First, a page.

Coronavirus emerged in many places, Chinese foreign minister says

Ji Siqi, South China Morning Post

Posted at Jan 03 2021 12:11 PM

While China was the first country to report the coronavirus, evidence is growing that the pathogen emerged in multiple locations around the world, Chinese State Councillor and Foreign Minister Wang Yi said on Saturday.

"We raced to report the epidemic first," he said in an interview with Xinhua.

"More and more research studies have shown that the pandemic is likely to have emerged in many places around the world."

China identified the first cases of a then unknown pneumonia-type disease in Wuhan on December 31, 2019, and soon after closed down a seafood market from where it was thought to have originated.

But Beijing insisted it had found no evidence of human-to-human transmissions until three weeks later, a claim that sparked widespread criticism from the West, which accused China of a cover-up.

Wang's comments echo those of some of China's top health officials and state media, as the government has sought to reshape the narrative on the origin of the virus.

In November, Zeng Guang, a former chief epidemiologist at the Chinese Centre for Disease Control and Prevention (CDC), said that although Wuhan was where the coronavirus was first detected it might not have been where it originated.

Wu Zunyou, the CDC's incumbent chief epidemiologist, said the virus could have come into the country on frozen seafood or meat products.

But Wang is the most senior government official to promote the idea, which has been welcomed domestically but shunned by most Western audiences.

"We are on the front line of the struggle for public opinion," he told Xinhua. "We are resolutely against the politicisation of the pandemic and labelling the virus, and will never allow lies to contaminate the objective narrative and collective memory of fighting the pandemic."

His comments came as the World Health Organization (WHO) is preparing to send a group of international experts to Wuhan for a six-week mission this month to investigate the origin of the virus based on human and animal samples collected by Chinese researchers.

However, George Gao Fu, director of the CDC, said in an interview with Xinhua last week that the WHO team did not have an easy task.

"It may take a long time to find the virus," he said. "It's also possible that the virus will disappear before we find the origin."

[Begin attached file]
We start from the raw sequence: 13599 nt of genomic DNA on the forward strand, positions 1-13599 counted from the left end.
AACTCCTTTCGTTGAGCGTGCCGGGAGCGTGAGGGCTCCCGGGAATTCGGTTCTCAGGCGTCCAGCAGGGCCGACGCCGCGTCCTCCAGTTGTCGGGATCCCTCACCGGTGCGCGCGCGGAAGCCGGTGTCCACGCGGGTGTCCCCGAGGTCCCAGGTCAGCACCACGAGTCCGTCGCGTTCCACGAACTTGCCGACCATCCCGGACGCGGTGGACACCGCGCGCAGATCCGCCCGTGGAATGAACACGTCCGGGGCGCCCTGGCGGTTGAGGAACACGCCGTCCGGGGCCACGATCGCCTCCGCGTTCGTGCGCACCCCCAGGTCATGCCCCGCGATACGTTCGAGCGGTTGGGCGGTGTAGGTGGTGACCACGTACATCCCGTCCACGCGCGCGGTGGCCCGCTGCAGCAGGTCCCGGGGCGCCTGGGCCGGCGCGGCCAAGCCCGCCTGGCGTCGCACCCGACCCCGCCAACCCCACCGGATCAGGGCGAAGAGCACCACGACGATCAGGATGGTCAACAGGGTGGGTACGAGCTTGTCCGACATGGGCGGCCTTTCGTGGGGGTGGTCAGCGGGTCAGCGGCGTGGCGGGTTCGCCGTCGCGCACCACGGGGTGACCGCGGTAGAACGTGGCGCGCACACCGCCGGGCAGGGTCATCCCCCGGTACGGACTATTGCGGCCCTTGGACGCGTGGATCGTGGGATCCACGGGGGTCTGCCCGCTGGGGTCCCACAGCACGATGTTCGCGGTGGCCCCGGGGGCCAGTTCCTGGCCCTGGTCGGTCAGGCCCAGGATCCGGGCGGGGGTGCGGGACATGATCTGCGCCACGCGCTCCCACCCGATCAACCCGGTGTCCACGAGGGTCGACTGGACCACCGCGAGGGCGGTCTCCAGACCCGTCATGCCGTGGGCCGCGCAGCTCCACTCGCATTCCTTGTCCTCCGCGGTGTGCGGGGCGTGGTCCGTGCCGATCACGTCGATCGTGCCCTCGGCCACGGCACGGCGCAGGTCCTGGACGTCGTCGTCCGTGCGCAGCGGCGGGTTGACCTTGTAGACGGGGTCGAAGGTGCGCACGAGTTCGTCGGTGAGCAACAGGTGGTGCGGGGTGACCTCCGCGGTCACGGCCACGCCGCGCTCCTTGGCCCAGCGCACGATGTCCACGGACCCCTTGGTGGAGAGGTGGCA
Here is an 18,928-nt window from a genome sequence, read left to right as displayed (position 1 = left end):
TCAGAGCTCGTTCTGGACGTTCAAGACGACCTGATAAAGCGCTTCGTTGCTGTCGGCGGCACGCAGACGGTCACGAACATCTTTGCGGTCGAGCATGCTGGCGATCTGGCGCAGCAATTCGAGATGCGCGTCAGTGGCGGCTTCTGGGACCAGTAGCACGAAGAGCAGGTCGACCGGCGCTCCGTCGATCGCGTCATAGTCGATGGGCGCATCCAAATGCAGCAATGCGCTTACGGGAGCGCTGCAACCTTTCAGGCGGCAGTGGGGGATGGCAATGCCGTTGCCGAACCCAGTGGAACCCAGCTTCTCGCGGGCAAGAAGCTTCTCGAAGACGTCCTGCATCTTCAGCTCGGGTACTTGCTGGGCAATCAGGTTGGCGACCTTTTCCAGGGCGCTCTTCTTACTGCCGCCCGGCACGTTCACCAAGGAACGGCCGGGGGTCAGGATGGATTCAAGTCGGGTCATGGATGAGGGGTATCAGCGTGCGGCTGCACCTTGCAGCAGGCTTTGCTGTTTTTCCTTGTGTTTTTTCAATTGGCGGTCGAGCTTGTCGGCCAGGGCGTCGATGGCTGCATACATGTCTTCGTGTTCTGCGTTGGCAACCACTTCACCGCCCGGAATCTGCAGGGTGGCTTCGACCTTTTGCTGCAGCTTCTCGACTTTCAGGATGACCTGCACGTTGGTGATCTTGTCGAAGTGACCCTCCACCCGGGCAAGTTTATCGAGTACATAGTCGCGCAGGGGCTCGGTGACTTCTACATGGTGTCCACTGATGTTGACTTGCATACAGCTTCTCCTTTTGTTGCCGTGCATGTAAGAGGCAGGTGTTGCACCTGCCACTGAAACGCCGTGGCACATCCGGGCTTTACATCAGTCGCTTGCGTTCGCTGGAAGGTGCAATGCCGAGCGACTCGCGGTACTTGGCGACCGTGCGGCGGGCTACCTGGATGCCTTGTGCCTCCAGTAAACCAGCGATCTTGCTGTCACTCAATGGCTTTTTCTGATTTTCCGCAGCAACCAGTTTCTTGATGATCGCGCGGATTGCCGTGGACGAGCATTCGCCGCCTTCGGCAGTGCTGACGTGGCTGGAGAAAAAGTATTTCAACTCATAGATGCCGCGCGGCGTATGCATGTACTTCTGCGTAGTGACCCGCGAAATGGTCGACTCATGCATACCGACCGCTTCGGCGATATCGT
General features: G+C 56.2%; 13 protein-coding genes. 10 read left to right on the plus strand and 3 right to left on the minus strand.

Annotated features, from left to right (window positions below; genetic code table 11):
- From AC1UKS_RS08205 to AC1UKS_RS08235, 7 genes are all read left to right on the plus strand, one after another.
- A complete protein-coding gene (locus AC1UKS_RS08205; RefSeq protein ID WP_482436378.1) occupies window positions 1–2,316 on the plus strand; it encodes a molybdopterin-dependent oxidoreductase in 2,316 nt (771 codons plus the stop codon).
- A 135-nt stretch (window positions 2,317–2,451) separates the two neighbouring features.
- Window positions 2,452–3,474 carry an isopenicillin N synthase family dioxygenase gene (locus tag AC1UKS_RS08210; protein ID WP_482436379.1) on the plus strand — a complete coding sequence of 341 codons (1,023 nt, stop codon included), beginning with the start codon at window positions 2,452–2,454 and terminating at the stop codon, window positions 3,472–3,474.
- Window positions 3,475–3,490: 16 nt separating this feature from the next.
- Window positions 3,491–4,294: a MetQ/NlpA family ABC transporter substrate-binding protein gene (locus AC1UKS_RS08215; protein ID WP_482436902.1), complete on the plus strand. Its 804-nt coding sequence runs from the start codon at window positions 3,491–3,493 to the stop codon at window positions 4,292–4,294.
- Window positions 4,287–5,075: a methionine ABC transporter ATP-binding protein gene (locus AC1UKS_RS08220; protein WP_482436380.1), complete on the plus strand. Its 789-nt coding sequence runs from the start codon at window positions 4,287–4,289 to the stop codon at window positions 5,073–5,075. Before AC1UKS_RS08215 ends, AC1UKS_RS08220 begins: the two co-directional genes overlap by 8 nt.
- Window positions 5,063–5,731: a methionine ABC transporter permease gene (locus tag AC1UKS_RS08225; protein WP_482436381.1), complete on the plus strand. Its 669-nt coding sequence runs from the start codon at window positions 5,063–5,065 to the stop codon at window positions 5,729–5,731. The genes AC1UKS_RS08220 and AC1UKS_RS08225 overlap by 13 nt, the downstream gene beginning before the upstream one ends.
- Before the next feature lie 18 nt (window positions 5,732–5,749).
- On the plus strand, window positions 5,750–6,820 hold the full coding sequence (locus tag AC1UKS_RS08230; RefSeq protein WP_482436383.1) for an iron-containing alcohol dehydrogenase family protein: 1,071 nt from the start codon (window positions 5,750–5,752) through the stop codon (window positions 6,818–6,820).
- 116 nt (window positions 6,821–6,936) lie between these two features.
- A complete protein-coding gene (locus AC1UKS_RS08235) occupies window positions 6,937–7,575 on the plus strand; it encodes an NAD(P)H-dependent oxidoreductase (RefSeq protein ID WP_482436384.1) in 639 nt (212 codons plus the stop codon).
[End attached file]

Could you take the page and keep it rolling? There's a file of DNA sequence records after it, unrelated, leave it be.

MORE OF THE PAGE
Beijing has said repeatedly that similar studies should be conducted in other countries, while Chinese nationalist tabloid newspaper Global Times has called for the WHO team to look into people who visited Wuhan before the outbreak, including foreign athletes who took part in the Military World Games in the city in October 2019.

Research conducted in other countries, including Italy and the US, has suggested that the novel coronavirus might have been circulating elsewhere in the world before it was identified in Wuhan and became a pandemic.

A study carried out by the United States Centres for Disease Control and Prevention found antibodies for Covid-19 in blood samples collected from American subjects on December 13, 2019, two weeks before China announced the pneumonia caused by a new virus..

A study based on serological samples in Italy suggested their may have been antibodies against the virus as early as September 2019.

Those findings, however, are not conclusive. Government records seen by the South China Morning Post in March traced the first Chinese Covid-19 patient back to November 17, 2019 or even earlier, though the case might have been identified retrospectively.

Mike Ryan, director of the WHO's Health Emergencies Programme, said in November that it would be "highly speculative" for the WHO to say the coronavirus did not emerge in China.

"It is clear from a public health perspective that you start your investigations where the human cases first emerged," he said, adding that any evidence gathered in China might then lead the inquiry to elsewhere in the world.

Besides trying to redirect the narrative on the origins of the coronavirus, Wang highlighted China's contribution to the global effort to combat the pandemic.

"We have provided more than 220 billion masks, 2.25 billion items of protective clothing and 1.02 billion testing kits to countries around the world," he said.

"Made in China has become a continuous supply line in the global fight against the pandemic. We were the first to pledge to make vaccines a global public good."

Copyright (c) 2021. South China Morning Post Publishers Ltd. All rights reserved.

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